Argentina Foreign Policy – National Pride or Domestic Consumption?

Photo by Jonathan Huston

The stridency of Argentina’s foreign policy over the past two years suggests an effort by President Cristina Fernández de Kirchner to capitalize on elements of authentic nationalism and harness them into a durable political tool at home.  Buenos Aires has dialed up the pressure on the Falklands-Malvinas dispute with the United Kingdom by seeking regional support and calling for a boycott.  The nationalization of the holdings of Spain-based oil giant Repsol has also soured relations with several European states.  Recently, the Argentine government has assailed the impounding of an historical frigate, the Libertad, in Ghana by agents of an investment fund that owns defaulted Argentine sovereign debt, labeling them “vultures.”  Argentina has ramped up criticism of U.S. restrictions on its agricultural exports, as the two countries trade accusations in the World Trade Organization.

The conventional wisdom in Washington has been that President Fernández de Kirchner is picking fights abroad to distract attention from economic and political problems at home.  Following its record $100 billion default in 2001, Argentina remains locked out of most international financial markets despite deals to discount and reschedule much of that debt.  Inflation is high and capital flight is so serious that the government has imposed strict controls on sending dollars out of the country – a measure unpopular with the middle and upper classes.  These problems have taken a toll on the president’s popularity, as have intimations that she might change the Constitution to permit her to run for a third term.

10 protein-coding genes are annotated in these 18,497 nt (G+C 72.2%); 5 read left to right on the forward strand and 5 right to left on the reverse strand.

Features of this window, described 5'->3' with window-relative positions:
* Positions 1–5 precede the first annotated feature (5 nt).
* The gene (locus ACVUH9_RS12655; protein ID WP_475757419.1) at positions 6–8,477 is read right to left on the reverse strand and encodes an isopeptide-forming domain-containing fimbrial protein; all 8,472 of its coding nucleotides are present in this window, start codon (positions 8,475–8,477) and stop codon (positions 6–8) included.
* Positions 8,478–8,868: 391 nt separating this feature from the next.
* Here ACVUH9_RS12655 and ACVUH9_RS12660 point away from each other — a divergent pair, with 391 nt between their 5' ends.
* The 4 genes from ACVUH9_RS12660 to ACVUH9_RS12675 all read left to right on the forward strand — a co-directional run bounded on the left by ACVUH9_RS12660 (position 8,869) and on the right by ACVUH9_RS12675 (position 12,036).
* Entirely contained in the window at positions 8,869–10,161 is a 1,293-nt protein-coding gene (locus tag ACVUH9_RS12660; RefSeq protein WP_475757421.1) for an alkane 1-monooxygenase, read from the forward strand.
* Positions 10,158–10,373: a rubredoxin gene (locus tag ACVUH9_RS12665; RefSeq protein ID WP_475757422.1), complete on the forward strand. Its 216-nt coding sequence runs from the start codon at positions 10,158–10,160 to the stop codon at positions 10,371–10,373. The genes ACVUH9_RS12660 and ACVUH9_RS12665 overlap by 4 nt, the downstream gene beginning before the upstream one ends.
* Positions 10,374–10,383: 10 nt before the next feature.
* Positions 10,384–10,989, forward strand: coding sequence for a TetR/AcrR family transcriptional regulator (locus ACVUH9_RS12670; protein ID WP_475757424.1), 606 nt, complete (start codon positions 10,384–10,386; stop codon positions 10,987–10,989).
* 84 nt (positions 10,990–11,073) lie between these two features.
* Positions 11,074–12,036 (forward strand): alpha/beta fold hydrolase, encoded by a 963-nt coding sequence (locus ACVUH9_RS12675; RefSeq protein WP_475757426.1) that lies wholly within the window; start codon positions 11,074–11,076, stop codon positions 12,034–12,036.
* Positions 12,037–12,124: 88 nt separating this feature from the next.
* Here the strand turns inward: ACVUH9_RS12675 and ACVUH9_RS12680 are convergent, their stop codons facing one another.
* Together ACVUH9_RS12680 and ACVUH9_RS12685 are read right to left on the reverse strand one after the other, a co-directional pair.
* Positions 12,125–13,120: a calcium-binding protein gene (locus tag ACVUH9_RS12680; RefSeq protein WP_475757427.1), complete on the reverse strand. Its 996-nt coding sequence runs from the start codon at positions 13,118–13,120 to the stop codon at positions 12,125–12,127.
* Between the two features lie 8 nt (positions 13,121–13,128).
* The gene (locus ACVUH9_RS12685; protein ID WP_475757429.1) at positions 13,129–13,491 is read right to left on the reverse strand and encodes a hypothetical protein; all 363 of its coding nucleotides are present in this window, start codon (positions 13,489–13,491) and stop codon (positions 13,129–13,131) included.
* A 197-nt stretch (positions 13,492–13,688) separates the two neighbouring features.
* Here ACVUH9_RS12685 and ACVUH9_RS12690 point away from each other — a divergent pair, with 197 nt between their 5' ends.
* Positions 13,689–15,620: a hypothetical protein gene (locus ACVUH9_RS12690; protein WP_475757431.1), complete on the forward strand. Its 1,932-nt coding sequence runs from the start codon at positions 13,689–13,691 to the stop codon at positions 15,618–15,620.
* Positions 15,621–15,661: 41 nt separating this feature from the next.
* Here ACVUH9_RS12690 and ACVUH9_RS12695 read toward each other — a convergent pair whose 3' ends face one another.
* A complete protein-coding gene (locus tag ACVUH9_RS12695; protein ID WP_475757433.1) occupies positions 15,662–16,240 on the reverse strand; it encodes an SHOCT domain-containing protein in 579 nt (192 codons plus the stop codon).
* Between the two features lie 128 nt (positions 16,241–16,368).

The view from Washington misses a couple key points.  Many of these nationalist moves have been wildly popular – above all the Repsol decision.  To attribute them to President Fernández de Kirchner alone ignores deep feelings in Argentina that the country deserves greater respect than it gets, as well as the fact that since the peso crisis, rejection of the sort of “carnal relations” that President Carlos Menem had with Washington (in his own words) in the 1990s has grown strong.  The current foreign policy orientation harkens to a much longer tradition, from Peronism and beyond.  There is little chance that issues such as the Malvinas or the Libertad are going to make Argentines forget about everyday economic challenges.  Rather, they are a manifestation of an Argentine narrative in which the country is denied its rightful place in international politics and trade – and in which it is being held unfairly in the penalty box for the peso crisis.  The United States support for the billionaire investors and hedge fund managers who bought deeply discounted bonds but are demanding full payment, and Washington’s subsequent vote against loans Buenos Aires needs from international financial institutions, are playing into nationalist themes.  Fernández de Kirchner’s foreign policy rhetoric taps into resentment; she is hardly responsible for creating it.